Tuesday, June 15, 2010

U.S. trade rep Kirk hurt as loose ladder comes through windshield on I-30

U.S. trade rep Kirk hurt as loose ladder comes through windshield on I-30

12:00 AM CDT on Thursday, June 3, 2010

By SCOTT GOLDSTEIN / The Dallas Morning News

Former Dallas Mayor Ron Kirk said he is lucky to be OK after a freak accident sent a metal ladder through his car windshield Wednesday morning.

Kirk, the U.S. trade representative, was driving west on Interstate 30 near Belt Line Road at 11:20 a.m. when he saw the ladder fly from under a tractor-trailer and bounce off a median.

The ladder cut his left biceps as it came into his car.

"It was very scary," Kirk said by phone Wednesday evening. "I could not be more blessed to be here. ... Six inches to the right, six inches above, it's a very different story."

Kirk was released from Methodist Dallas Medical Center after receiving stitches. He said he did not suffer nerve or bone damage.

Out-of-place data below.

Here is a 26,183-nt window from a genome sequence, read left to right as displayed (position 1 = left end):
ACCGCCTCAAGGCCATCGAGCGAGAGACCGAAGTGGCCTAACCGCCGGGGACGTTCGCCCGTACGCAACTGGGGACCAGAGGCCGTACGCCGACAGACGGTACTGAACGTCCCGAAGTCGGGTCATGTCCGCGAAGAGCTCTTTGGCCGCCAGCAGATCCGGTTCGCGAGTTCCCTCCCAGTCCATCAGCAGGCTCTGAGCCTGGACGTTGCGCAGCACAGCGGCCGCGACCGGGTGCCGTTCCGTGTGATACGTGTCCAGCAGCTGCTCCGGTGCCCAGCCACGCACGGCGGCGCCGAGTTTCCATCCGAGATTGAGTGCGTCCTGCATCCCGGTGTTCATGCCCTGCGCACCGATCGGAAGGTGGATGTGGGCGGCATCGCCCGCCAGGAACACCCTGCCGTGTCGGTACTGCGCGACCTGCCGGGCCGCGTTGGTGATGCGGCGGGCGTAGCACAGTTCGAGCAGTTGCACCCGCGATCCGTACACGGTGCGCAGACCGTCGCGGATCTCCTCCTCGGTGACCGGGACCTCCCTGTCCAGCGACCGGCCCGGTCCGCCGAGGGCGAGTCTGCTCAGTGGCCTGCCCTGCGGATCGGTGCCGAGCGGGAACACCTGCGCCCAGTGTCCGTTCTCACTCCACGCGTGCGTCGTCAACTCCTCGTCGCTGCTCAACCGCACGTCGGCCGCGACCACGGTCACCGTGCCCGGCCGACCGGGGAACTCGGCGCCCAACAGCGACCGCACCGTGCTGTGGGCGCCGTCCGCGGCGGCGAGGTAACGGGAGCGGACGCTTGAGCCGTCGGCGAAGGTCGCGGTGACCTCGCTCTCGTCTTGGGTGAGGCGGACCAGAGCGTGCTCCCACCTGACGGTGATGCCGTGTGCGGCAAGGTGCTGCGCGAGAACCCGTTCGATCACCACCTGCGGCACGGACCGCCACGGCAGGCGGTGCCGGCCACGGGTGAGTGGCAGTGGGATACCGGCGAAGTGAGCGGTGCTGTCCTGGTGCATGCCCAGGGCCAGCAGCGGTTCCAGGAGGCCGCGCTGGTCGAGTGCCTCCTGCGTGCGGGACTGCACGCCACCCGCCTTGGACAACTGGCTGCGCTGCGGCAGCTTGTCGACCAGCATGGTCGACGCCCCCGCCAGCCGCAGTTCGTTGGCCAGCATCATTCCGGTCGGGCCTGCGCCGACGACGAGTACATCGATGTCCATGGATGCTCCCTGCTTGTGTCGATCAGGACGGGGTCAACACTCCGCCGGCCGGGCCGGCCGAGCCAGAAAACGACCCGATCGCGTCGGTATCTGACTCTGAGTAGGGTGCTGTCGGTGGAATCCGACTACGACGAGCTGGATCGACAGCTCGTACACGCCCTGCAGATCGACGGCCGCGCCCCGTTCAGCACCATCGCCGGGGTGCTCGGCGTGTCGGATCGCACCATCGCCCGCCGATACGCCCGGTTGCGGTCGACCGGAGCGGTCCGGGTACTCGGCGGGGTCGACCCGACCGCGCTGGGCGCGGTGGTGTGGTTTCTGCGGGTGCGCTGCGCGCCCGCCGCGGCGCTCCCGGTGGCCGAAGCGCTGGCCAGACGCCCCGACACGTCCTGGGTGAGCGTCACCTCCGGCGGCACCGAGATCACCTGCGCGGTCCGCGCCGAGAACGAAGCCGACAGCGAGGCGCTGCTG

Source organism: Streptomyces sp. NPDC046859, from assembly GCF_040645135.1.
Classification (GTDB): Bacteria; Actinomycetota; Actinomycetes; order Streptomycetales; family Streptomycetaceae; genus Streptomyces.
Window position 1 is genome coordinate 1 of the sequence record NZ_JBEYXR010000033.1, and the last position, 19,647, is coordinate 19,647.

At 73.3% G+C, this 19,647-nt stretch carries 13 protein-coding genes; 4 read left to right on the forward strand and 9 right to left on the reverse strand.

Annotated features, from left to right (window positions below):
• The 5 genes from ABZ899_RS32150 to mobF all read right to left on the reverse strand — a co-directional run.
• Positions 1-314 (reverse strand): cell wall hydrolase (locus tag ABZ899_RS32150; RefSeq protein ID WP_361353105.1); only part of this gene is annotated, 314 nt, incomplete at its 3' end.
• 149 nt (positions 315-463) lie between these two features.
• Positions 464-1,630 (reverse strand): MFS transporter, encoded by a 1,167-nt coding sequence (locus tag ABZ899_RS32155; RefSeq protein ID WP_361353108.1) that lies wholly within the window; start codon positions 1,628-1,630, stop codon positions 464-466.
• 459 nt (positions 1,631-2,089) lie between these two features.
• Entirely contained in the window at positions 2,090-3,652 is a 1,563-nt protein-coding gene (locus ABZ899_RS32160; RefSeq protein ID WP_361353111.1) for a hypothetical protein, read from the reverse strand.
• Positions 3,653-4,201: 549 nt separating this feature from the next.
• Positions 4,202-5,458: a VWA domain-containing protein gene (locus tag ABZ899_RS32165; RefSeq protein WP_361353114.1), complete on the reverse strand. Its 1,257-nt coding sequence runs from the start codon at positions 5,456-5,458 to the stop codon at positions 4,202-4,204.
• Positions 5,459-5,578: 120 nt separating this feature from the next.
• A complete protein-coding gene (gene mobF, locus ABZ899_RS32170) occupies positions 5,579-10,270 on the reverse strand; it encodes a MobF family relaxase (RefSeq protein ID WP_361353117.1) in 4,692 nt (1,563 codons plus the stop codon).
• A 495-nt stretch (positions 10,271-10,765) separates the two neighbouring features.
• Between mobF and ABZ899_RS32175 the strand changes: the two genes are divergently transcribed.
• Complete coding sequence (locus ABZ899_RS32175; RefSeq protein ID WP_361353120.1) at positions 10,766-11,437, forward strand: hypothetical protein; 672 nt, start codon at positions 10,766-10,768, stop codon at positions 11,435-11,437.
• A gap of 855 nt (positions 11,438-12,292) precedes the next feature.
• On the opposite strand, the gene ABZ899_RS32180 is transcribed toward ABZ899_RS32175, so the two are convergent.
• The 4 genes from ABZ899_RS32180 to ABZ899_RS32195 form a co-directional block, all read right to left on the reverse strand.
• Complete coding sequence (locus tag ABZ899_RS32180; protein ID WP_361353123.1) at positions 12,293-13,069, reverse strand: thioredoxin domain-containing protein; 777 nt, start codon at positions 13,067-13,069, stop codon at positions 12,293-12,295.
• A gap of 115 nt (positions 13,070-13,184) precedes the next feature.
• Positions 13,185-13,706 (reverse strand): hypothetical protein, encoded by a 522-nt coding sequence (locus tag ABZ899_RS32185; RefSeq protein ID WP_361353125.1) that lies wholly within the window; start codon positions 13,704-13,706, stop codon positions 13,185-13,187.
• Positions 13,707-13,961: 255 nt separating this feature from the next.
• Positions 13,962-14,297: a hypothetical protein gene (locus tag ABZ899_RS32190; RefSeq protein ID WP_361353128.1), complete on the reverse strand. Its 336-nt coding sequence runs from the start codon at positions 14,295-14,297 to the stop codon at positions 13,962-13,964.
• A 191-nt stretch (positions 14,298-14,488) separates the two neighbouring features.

A passenger in the car was not injured, Grand Prairie police said.

Police said the ladder apparently fell off a vehicle a few minutes before Kirk drove through the area. The tractor-trailer traveling ahead of Kirk "struck the ladder, causing it to fly into the air and come down through the windshield," traffic Sgt. Eric Hansen said in a written statement.

Officers were already en route in response to a report of a ladder on the freeway when the accident occurred, Hansen said. The tractor-trailer driver did not stop.

Debris from truck injures woman

Staff Report - Published: June 6, 2010

SOUTH BURLINGTON – Debris that fell from a tractor-trailer truck owned by a West Rutland company injured a Bristol woman on Friday afternoon, according to the Vermont State Police.

Gerald Catterall, 57, of West Rutland, was driving the truck, which is owned by G. Bowen Excavating, police said.